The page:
New audit standards to make financial reports more transparent
Alok Jain, assurance leader at PricewaterhouseCoopers Jamaica, says that within two years, local companies and their shareholders will receive reports on audited accounts which are more transparent.
The International Auditing and Assurance Standards Board (IAASB) has just released new standards - to take effect December 2016 - which Jain described as game-changing, and should lead to reports which disclose the analysis and challenges which went into preparing the report.
The traditional 'pass/fail' approach which comes with an explanation of the grade will be disposed of, Jain told Sunday Business.
What is now a standard two- page report for accounts which have been found to be 'clean' will now grow by several pages under the new standards, which call for "a more informative, discursive and insightful" report, PwC said last Friday in a release.
Jain, citing an example, said "there is a lot of estimation which goes into profit", but that the narrative discussion will now reveal key issues arising in the auditing process, and "will have a lot more details".
He noted as well that for companies with clean reports, the auditor's letter tended to have the same basic wording, but that each report will now feature the peculiarities of the auditing experience for each company; but that no two letters will ever be the same again after December 2016.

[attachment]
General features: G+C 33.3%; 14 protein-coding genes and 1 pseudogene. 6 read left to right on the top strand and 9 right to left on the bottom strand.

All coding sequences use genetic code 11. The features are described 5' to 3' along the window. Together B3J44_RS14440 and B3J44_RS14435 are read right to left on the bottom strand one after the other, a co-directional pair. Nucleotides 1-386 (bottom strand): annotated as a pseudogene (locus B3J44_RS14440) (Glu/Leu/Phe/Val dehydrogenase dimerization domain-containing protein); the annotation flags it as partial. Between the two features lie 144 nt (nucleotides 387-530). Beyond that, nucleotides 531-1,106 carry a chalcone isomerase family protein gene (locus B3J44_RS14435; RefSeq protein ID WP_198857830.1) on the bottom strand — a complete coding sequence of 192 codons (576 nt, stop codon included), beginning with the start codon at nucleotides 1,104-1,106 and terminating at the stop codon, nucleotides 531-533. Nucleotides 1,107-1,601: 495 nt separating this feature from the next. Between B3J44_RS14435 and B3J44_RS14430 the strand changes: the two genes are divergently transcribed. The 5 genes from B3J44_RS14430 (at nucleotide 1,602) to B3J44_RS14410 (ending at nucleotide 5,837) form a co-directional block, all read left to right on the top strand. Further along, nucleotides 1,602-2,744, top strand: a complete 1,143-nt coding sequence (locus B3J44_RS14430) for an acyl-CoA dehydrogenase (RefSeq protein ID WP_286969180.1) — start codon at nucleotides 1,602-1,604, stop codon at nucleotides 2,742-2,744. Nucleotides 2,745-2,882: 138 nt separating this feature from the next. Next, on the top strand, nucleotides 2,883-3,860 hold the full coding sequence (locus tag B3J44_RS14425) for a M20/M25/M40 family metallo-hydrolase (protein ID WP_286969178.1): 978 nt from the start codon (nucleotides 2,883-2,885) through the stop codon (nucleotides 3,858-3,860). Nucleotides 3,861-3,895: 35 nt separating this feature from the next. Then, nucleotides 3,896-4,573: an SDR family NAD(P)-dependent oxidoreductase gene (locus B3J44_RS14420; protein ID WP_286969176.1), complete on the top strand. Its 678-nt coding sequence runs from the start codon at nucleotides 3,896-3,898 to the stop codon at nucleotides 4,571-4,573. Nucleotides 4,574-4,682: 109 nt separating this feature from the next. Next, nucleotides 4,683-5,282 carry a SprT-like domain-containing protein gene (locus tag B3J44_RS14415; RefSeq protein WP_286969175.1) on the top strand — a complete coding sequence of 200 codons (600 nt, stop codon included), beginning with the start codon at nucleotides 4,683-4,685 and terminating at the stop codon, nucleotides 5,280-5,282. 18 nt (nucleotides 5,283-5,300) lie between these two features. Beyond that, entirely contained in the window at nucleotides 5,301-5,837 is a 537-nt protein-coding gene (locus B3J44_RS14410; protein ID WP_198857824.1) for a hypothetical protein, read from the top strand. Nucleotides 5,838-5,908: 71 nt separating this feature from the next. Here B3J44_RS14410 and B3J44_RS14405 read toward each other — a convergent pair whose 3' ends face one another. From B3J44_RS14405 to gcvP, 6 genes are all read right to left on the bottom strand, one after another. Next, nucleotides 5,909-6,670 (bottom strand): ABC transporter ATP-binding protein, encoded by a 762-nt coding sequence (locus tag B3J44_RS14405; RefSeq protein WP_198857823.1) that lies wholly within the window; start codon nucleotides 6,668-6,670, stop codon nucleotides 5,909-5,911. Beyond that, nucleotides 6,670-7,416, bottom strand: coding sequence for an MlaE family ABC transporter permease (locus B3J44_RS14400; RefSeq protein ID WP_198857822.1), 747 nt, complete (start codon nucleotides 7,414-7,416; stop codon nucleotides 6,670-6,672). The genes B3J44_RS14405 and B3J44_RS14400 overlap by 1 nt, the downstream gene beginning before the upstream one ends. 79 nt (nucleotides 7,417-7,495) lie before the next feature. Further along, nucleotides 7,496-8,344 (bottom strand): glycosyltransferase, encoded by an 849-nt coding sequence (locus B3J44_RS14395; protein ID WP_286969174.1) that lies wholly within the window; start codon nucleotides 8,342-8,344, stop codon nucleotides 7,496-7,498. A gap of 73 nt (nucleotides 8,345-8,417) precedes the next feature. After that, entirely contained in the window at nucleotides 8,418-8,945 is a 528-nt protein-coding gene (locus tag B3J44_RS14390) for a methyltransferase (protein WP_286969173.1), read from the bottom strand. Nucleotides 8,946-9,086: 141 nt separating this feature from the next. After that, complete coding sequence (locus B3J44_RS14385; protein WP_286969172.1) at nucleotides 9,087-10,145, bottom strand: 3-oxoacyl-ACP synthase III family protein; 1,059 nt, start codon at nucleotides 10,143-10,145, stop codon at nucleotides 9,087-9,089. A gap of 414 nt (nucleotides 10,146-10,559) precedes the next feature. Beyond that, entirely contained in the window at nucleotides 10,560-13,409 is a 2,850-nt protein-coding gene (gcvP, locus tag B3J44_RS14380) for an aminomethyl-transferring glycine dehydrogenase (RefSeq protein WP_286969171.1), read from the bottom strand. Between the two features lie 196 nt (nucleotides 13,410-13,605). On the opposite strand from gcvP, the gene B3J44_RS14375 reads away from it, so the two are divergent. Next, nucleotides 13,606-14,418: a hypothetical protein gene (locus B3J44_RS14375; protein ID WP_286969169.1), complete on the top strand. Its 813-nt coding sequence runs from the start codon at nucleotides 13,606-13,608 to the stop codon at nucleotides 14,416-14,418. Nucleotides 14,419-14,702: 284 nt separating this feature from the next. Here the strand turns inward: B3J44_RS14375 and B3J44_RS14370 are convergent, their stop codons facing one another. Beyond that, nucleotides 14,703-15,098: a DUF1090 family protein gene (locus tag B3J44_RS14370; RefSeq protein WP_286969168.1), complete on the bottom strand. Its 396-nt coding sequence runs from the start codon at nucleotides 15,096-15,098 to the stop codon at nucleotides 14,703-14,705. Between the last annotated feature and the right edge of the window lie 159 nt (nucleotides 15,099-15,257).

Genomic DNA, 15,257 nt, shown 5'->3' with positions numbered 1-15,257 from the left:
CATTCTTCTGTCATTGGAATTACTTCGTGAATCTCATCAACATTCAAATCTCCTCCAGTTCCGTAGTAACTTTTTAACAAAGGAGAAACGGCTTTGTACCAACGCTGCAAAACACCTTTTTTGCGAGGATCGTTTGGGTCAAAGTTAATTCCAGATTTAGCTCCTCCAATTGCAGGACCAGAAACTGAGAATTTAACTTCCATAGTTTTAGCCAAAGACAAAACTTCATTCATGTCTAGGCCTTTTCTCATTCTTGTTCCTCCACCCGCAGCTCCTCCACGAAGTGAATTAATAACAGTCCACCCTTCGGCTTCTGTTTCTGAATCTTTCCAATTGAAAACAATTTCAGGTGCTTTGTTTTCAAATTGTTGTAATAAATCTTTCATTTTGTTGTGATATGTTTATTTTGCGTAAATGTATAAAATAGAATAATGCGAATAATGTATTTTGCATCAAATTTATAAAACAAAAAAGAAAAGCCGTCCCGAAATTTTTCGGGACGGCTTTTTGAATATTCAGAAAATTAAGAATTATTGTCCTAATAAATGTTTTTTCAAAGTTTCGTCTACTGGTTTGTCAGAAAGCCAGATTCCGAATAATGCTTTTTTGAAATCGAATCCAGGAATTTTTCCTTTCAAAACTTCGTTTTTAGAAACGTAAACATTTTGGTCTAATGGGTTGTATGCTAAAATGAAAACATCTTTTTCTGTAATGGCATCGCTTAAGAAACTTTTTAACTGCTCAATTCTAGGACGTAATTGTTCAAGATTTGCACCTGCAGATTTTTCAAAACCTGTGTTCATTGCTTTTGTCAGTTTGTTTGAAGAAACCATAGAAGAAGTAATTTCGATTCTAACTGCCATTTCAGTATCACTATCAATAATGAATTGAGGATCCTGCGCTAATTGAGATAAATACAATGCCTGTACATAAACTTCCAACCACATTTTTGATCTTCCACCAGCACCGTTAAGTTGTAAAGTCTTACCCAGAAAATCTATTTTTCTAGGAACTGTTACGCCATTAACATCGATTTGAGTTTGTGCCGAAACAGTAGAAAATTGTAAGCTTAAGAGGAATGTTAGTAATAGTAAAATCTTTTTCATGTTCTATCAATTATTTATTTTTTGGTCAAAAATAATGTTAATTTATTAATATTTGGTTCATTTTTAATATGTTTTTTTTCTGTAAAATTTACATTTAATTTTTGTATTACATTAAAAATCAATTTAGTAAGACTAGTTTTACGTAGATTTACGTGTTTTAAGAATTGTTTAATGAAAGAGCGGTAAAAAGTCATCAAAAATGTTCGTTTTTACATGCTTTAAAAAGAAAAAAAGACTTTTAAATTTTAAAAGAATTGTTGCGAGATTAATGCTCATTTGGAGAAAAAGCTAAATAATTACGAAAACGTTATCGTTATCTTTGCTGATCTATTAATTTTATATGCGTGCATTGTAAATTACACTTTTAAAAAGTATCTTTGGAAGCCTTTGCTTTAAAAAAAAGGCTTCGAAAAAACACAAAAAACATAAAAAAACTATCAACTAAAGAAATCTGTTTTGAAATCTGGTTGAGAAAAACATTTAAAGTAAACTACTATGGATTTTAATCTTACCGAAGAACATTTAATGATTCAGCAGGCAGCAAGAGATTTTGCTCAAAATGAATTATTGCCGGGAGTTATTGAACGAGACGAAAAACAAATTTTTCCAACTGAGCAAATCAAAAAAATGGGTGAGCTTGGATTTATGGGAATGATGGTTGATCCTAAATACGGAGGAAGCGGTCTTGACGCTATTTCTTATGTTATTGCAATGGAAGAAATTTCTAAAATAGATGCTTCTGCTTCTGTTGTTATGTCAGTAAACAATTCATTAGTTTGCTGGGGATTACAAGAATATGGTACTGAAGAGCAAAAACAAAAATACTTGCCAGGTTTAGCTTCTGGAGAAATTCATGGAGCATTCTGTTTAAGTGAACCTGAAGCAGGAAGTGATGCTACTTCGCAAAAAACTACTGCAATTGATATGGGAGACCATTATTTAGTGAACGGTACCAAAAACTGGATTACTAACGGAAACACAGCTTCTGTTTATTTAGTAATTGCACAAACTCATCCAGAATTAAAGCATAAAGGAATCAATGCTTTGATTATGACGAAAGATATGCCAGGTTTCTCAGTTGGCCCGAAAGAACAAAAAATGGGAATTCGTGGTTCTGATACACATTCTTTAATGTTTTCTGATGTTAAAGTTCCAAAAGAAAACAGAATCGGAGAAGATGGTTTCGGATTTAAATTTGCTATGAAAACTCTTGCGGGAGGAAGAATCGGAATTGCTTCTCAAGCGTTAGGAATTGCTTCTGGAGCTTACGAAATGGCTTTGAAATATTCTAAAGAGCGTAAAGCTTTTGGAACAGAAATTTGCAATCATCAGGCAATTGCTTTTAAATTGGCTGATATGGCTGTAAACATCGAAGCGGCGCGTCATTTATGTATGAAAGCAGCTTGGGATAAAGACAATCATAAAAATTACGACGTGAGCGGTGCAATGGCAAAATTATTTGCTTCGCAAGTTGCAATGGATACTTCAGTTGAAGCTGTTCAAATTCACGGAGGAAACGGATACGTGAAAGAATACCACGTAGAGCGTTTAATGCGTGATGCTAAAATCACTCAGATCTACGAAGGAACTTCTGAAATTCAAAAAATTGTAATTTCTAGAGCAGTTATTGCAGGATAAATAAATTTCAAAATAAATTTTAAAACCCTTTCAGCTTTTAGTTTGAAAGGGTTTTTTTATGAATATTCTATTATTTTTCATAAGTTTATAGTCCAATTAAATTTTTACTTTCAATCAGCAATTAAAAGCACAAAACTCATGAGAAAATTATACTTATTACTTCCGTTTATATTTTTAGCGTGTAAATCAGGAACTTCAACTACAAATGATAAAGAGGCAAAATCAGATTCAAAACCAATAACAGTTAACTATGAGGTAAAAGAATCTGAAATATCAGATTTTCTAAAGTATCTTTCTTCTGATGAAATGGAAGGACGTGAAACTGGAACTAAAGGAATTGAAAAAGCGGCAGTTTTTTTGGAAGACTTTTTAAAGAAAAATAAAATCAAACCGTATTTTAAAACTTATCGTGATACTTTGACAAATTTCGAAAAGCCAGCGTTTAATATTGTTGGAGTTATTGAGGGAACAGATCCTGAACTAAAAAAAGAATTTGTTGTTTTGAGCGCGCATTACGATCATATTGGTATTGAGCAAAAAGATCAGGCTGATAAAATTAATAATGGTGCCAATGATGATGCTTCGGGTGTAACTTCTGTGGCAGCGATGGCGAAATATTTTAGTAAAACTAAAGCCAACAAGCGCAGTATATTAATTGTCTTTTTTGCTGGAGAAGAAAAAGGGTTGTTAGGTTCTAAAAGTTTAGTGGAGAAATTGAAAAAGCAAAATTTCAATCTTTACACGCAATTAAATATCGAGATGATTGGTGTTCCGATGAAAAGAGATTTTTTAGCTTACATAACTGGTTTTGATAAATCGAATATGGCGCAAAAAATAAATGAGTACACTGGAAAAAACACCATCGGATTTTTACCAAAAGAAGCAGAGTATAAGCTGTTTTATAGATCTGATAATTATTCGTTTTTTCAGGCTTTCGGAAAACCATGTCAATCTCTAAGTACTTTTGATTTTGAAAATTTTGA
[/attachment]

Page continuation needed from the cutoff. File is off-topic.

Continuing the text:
The new standards introduce a new requirement for an explicit statement regarding the auditor's independence in all audit reports, which also must identify the person who conducted the audit and project lead by name in audit reports for listed companies.
It also requires the inclusion of 'key audit matters' (ISA 701). "This section will shed light on those matters that, in the auditor's judgement, were of the most significance in the audit of the financial statements of the current period," PwC said in its release.
The auditor's report will also be restructured to put audit and entity-specific information at the front of the report - in particular, the audit opinion will now come first - and issues relating to the health of a going concern will also be given more visibility.
"Both management's and auditor's responsibilities regarding going concern will be described in the new reports. When there is a material uncertainty about the entity's ability to continue as a going concern, this will now be highlighted in a separate, clearly identified section of the report," said PwC.
Jain says the IAASB changes is a response "to calls for enhancement to the standard pass/fail audit report", which he adds "will now become more relevant and informative, and visibly demonstrate the value of the audit".